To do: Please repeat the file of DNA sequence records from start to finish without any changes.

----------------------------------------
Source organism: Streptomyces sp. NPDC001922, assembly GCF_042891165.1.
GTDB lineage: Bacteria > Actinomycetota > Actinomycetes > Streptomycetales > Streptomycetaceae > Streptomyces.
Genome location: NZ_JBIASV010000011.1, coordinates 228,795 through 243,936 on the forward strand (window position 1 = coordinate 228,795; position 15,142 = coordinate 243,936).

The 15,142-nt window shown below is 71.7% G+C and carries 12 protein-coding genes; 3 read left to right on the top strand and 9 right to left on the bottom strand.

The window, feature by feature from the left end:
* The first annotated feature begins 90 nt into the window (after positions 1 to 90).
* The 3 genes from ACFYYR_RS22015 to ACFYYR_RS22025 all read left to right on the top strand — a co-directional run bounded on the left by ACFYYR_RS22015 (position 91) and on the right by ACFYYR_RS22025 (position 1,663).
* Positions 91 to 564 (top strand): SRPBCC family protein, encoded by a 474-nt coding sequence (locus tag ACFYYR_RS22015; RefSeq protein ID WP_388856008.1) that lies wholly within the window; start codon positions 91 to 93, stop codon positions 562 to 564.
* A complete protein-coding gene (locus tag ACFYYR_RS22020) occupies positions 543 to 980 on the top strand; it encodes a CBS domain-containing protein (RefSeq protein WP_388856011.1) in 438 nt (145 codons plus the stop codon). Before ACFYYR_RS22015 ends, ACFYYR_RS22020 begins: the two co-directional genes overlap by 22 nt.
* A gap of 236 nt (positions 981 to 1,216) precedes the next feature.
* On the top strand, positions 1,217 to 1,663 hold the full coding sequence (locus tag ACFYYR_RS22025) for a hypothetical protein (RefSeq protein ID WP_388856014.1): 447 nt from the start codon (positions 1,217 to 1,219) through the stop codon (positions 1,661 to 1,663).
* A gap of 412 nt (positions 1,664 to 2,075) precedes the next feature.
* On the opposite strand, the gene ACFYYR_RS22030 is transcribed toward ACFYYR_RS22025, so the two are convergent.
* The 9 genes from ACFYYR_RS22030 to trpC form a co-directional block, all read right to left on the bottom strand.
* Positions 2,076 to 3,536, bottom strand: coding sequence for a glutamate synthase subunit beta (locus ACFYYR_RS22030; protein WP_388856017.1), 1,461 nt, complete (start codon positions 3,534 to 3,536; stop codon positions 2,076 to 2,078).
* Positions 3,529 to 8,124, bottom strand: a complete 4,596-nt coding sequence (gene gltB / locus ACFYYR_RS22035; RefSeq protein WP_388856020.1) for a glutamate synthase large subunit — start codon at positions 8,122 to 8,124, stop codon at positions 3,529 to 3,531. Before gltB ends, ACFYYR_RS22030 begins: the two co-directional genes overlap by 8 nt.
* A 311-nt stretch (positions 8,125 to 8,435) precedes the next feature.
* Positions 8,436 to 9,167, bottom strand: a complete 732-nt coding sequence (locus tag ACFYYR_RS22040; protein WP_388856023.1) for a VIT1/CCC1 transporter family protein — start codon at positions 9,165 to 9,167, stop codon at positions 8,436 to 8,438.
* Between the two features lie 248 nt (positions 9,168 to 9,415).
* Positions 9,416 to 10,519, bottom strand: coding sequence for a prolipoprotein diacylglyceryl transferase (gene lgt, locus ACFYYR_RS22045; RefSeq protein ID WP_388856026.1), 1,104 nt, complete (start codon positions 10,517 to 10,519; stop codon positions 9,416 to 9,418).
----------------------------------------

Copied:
Source organism: Streptomyces sp. NPDC001922, assembly GCF_042891165.1.
GTDB lineage: Bacteria > Actinomycetota > Actinomycetes > Streptomycetales > Streptomycetaceae > Streptomyces.
Genome location: NZ_JBIASV010000011.1, coordinates 228,795 through 243,936 on the forward strand (window position 1 = coordinate 228,795; position 15,142 = coordinate 243,936).

The 15,142-nt window shown below is 71.7% G+C and carries 12 protein-coding genes; 3 read left to right on the top strand and 9 right to left on the bottom strand.

The window, feature by feature from the left end:
* The first annotated feature begins 90 nt into the window (after positions 1 to 90).
* The 3 genes from ACFYYR_RS22015 to ACFYYR_RS22025 all read left to right on the top strand — a co-directional run bounded on the left by ACFYYR_RS22015 (position 91) and on the right by ACFYYR_RS22025 (position 1,663).
* Positions 91 to 564 (top strand): SRPBCC family protein, encoded by a 474-nt coding sequence (locus tag ACFYYR_RS22015; RefSeq protein ID WP_388856008.1) that lies wholly within the window; start codon positions 91 to 93, stop codon positions 562 to 564.
* A complete protein-coding gene (locus tag ACFYYR_RS22020) occupies positions 543 to 980 on the top strand; it encodes a CBS domain-containing protein (RefSeq protein WP_388856011.1) in 438 nt (145 codons plus the stop codon). Before ACFYYR_RS22015 ends, ACFYYR_RS22020 begins: the two co-directional genes overlap by 22 nt.
* A gap of 236 nt (positions 981 to 1,216) precedes the next feature.
* On the top strand, positions 1,217 to 1,663 hold the full coding sequence (locus tag ACFYYR_RS22025) for a hypothetical protein (RefSeq protein ID WP_388856014.1): 447 nt from the start codon (positions 1,217 to 1,219) through the stop codon (positions 1,661 to 1,663).
* A gap of 412 nt (positions 1,664 to 2,075) precedes the next feature.
* On the opposite strand, the gene ACFYYR_RS22030 is transcribed toward ACFYYR_RS22025, so the two are convergent.
* The 9 genes from ACFYYR_RS22030 to trpC form a co-directional block, all read right to left on the bottom strand.
* Positions 2,076 to 3,536, bottom strand: coding sequence for a glutamate synthase subunit beta (locus ACFYYR_RS22030; protein WP_388856017.1), 1,461 nt, complete (start codon positions 3,534 to 3,536; stop codon positions 2,076 to 2,078).
* Positions 3,529 to 8,124, bottom strand: a complete 4,596-nt coding sequence (gene gltB / locus ACFYYR_RS22035; RefSeq protein WP_388856020.1) for a glutamate synthase large subunit — start codon at positions 8,122 to 8,124, stop codon at positions 3,529 to 3,531. Before gltB ends, ACFYYR_RS22030 begins: the two co-directional genes overlap by 8 nt.
* A 311-nt stretch (positions 8,125 to 8,435) precedes the next feature.
* Positions 8,436 to 9,167, bottom strand: a complete 732-nt coding sequence (locus tag ACFYYR_RS22040; protein WP_388856023.1) for a VIT1/CCC1 transporter family protein — start codon at positions 9,165 to 9,167, stop codon at positions 8,436 to 8,438.
* Between the two features lie 248 nt (positions 9,168 to 9,415).
* Positions 9,416 to 10,519, bottom strand: coding sequence for a prolipoprotein diacylglyceryl transferase (gene lgt, locus ACFYYR_RS22045; RefSeq protein ID WP_388856026.1), 1,104 nt, complete (start codon positions 10,517 to 10,519; stop codon positions 9,416 to 9,418).